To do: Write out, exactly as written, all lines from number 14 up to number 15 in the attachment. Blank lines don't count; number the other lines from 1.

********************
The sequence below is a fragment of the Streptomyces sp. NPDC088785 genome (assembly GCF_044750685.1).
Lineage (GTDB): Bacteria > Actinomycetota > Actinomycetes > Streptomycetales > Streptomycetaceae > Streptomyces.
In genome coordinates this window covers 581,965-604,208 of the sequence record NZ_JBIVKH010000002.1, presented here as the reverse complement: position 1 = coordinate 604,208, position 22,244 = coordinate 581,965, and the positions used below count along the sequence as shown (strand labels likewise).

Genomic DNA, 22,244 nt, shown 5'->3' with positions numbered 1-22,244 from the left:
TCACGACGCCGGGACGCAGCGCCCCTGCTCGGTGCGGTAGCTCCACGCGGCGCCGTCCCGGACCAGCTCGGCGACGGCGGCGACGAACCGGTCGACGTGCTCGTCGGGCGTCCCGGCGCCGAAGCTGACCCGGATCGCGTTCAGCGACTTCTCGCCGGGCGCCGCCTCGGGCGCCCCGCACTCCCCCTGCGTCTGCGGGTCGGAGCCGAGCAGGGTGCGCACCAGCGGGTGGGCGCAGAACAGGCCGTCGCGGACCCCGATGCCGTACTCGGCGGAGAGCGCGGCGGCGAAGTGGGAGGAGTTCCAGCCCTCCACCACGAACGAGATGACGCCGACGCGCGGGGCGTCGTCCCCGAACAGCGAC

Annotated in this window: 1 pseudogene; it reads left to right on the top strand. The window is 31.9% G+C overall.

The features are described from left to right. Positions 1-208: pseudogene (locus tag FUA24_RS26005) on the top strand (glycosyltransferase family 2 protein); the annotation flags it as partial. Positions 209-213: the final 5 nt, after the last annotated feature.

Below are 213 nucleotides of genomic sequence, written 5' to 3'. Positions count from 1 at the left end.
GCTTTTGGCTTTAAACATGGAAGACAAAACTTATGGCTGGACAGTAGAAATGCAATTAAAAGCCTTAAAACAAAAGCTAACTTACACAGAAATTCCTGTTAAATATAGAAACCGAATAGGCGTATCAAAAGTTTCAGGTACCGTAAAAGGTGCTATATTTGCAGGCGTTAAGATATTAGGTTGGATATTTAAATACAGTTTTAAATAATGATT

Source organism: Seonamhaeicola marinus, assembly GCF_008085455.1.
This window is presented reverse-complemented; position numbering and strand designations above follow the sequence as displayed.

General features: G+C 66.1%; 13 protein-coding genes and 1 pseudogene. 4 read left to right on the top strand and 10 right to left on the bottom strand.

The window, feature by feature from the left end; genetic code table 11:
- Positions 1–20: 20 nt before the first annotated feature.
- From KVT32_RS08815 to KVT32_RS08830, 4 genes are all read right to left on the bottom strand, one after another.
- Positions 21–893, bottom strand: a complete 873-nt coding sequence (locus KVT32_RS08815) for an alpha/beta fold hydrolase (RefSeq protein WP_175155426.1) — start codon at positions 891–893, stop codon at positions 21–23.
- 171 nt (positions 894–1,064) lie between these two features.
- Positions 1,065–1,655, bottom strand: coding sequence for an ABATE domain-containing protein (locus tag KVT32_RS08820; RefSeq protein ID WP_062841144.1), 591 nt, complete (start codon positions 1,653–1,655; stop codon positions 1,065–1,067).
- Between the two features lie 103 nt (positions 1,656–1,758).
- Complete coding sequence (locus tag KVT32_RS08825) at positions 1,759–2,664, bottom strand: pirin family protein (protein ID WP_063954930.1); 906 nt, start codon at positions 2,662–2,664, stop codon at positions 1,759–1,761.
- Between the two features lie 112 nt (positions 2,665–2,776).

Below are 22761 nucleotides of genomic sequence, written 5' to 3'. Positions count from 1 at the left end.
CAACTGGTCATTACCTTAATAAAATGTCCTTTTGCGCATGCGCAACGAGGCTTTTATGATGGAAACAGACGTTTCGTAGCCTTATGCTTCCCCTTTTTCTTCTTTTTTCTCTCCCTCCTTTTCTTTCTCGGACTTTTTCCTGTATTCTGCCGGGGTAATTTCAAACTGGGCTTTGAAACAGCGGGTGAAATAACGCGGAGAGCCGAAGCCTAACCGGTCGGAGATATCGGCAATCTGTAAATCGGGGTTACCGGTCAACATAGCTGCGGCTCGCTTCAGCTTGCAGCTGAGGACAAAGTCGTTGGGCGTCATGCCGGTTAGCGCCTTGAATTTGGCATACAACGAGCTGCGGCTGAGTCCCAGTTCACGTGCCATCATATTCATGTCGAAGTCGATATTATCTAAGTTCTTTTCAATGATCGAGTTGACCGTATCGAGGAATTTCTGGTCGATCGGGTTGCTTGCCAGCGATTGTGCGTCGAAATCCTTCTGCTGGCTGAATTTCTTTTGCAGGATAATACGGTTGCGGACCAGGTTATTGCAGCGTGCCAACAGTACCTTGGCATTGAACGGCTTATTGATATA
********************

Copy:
- Positions 1–20: 20 nt before the first annotated feature.
- From KVT32_RS08815 to KVT32_RS08830, 4 genes are all read right to left on the bottom strand, one after another.